With Joe Murtagh at the helm of creation, ‘The Woman in the Wall’ is a mystery thriller drama series that follows Lorna Brady who discovers the dead body of a mysterious woman in her house. Given her history of trauma-based sleepwalking that dates back to her teenage days when she was in the Kilkinure Convent Magdalene Laundry, she is unsure if she had anything to do with the corpse inside her residence. During her time in the Laundry, she became pregnant and gave birth but had her baby daughter taken away right after she was born.
Investigating the case is Detective Colman Akande, who has secrets of his own but gets pulled into the case and Lorna’s life as he helps her find out what exactly happened to her daughter. Led by the captivating performances of Ruth Wilson and Daryl McCormack, the suspenseful British show taps into the intricacies of a cruel institution and the effects it has on the protagonist. The portrayal of the Laundry is so detailed and well-thought-out that the viewers are bound to wonder if the tale is rooted in reality or not.
The Woman in the Wall is Based on Ireland’s Magdalene Laundries
Yes, ‘The Woman in the Wall’ is somewhat based on true events. Although the specific story of Lorna Brady is fictional, the parts about Ireland’s controversial Magdalene Laundries happen to be accurate and real. The creator, Joe Murtagh, took inspiration from the real-life stories of the survivors who spent a significant amount of time imprisoned in such institutions and weaved a gripping and informational tale surrounding reality.
For the uninitiated, the Magdalene Laundries AKA Magdalene asylums were usually run by Roman Catholic orders between the 18th and the late 20th century. Behind the facade of being an institution for “fallen women,” it confined nearly 30,000 such women who were demanded to perform physical labor without getting any pay for it. Many former inmates and survivors of the institution have come out and reported being physically abused by the ones in charge, as portrayed through the character of Lorna Brady in ‘The Woman in the Wall.’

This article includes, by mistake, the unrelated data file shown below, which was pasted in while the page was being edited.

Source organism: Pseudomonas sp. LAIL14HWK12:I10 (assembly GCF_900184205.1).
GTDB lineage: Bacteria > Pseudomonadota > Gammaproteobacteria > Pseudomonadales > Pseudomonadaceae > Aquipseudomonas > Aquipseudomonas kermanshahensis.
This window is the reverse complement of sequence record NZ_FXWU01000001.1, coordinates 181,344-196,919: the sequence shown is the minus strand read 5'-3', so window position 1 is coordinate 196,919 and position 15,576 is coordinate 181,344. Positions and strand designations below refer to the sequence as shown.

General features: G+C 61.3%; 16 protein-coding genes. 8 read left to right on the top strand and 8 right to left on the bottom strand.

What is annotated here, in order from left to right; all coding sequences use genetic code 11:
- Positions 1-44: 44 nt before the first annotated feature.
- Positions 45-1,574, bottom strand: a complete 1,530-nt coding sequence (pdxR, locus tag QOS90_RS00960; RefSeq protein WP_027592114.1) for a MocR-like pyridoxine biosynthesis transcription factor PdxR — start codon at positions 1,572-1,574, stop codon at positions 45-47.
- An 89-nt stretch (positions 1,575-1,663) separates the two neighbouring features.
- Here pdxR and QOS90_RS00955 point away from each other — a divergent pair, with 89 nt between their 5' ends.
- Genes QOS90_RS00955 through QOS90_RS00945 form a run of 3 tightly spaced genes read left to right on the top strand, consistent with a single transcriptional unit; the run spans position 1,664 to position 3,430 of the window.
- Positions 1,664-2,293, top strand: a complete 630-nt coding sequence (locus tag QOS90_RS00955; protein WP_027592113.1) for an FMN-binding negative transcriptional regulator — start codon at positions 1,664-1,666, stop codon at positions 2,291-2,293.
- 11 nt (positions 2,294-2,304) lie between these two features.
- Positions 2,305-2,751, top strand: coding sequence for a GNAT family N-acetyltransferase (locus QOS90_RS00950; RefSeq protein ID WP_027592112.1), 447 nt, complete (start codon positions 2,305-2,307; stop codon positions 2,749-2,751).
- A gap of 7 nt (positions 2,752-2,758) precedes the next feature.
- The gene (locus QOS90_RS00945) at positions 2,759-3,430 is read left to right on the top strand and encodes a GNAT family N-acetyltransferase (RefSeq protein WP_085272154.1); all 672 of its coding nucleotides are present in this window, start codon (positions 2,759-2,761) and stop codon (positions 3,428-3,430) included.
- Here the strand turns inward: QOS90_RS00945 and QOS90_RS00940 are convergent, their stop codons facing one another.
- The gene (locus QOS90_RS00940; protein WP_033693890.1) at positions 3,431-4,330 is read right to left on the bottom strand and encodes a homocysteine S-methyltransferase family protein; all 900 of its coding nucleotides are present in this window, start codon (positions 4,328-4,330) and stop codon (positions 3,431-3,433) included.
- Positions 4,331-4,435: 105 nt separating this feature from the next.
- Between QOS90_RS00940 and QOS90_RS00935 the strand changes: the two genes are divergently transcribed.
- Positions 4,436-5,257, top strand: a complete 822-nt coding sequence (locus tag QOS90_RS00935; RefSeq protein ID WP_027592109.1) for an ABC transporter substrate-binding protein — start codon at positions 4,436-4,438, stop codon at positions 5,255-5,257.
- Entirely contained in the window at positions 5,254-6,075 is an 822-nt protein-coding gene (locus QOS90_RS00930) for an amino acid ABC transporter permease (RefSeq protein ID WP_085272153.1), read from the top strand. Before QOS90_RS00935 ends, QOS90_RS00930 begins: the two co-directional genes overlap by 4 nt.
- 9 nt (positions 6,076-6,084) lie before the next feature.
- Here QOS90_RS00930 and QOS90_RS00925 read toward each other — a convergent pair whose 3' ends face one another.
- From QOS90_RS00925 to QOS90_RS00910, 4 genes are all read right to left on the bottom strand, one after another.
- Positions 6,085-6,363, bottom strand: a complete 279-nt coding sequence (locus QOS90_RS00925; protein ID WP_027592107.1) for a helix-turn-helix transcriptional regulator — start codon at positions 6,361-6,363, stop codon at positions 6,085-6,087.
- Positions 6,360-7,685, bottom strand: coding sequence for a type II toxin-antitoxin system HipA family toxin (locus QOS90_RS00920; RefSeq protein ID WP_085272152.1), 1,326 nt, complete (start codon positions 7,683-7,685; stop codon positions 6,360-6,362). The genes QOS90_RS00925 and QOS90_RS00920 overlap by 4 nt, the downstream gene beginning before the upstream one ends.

Some women even spent their entire lives under the oppression of the strict rules of the institutions, getting punished by nuns for even the slightest of indiscretions. The Magdalene Laundries was at the center of controversy in the 1990s as a mass grave with about 155 bodies was discovered at one such institution in Dublin, Ireland. They have been the focus of several other productions, such as ‘The Magdalene Sisters’ (2002) and ‘Philomena‘ (2013).
However, ‘The Woman in the Wall’ explores the painful history of the laundries using the medium of gothic thriller, which turns out to be quite effective yet different from other cultural representations of the institution out there. The creator, Joe Murtagh, revealed his source of inspiration for making this powerful show while talking to Televisual. Murtagh stated, “As for the inspiration behind the series, primarily it was coming across the real-life stories of the Magdalene Laundries. I just couldn’t believe what I was reading. It was Peter Mullins’ film The Magdalene Sisters that first introduced me to it.”
The creator continued, “I couldn’t believe that it had happened, but I also couldn’t believe that I didn’t know that all this had happened.” He further elaborated that despite the gravity of the subject, not many people outside of Ireland knew about these laundries. Murtagh said, “And so, primarily, I was inspired to do this just by a sense of outrage, I guess you’d call it. And I wanted to do it in a very particular kind of way where, because it was so unknown, I wanted to kind of cast the net wide, and get the story out there to as wide an audience as possible.”
Talking about the overall tone of the series, he “was looking at Hitchcock and Coen Brothers, filmmakers like Martin McDonagh, who blend genre really well or do one particular type of genre really well. They were the inspirations for the storytelling, tone, and genre.” In an interview with The New York Times, Ruth Wilson, who portrays Lorna Brady, was asked if she found anything surprising about the true events that the show is based on. She said that she was shocked to find out that the laundries existed until the 1990s, as she was under the belief that it was a thing of an era close to the 1950s.
Ruth Wilson explained, “It really brought home that this is incredibly recent history, and for that reason, it’s hard to talk about because people still are having to process it and reconcile it. Those women that survived it are still out there and are still desperate for their stories to be told and for people to acknowledge that it happened.” Thus, given the significant history tied to the predominant theme of the real-life Magdalene Laundries, it can be said that although the specific story of ‘The Woman in the Wall’ is fictional, the portrayal of the institutions is inspired by true events.